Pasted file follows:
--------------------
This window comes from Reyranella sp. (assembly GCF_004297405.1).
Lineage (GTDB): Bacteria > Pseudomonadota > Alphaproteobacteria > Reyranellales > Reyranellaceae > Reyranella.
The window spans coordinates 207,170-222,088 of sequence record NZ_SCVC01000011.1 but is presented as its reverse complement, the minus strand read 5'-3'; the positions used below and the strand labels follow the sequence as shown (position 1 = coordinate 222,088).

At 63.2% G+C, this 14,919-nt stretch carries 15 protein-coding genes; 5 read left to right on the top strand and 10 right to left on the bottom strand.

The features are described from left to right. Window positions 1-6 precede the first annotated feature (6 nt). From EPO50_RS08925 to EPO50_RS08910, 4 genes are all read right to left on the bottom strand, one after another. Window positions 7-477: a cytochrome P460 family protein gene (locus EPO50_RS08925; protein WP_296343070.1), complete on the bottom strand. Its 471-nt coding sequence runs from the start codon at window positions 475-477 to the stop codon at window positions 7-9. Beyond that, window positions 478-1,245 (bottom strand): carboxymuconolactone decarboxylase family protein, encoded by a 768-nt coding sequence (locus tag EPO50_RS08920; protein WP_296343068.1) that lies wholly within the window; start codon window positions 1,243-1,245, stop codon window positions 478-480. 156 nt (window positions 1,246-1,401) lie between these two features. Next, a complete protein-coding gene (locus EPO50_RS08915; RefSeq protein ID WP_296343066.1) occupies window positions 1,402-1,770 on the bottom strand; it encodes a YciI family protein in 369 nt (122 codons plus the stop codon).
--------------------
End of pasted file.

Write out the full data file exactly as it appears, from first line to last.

This window comes from Reyranella sp. (assembly GCF_004297405.1).
Lineage (GTDB): Bacteria > Pseudomonadota > Alphaproteobacteria > Reyranellales > Reyranellaceae > Reyranella.
The window spans coordinates 207,170-222,088 of sequence record NZ_SCVC01000011.1 but is presented as its reverse complement, the minus strand read 5'-3'; the positions used below and the strand labels follow the sequence as shown (position 1 = coordinate 222,088).

At 63.2% G+C, this 14,919-nt stretch carries 15 protein-coding genes; 5 read left to right on the top strand and 10 right to left on the bottom strand.

The features are described from left to right. Window positions 1-6 precede the first annotated feature (6 nt). From EPO50_RS08925 to EPO50_RS08910, 4 genes are all read right to left on the bottom strand, one after another. Window positions 7-477: a cytochrome P460 family protein gene (locus EPO50_RS08925; protein WP_296343070.1), complete on the bottom strand. Its 471-nt coding sequence runs from the start codon at window positions 475-477 to the stop codon at window positions 7-9. Beyond that, window positions 478-1,245 (bottom strand): carboxymuconolactone decarboxylase family protein, encoded by a 768-nt coding sequence (locus tag EPO50_RS08920; protein WP_296343068.1) that lies wholly within the window; start codon window positions 1,243-1,245, stop codon window positions 478-480. 156 nt (window positions 1,246-1,401) lie between these two features. Next, a complete protein-coding gene (locus EPO50_RS08915; RefSeq protein ID WP_296343066.1) occupies window positions 1,402-1,770 on the bottom strand; it encodes a YciI family protein in 369 nt (122 codons plus the stop codon).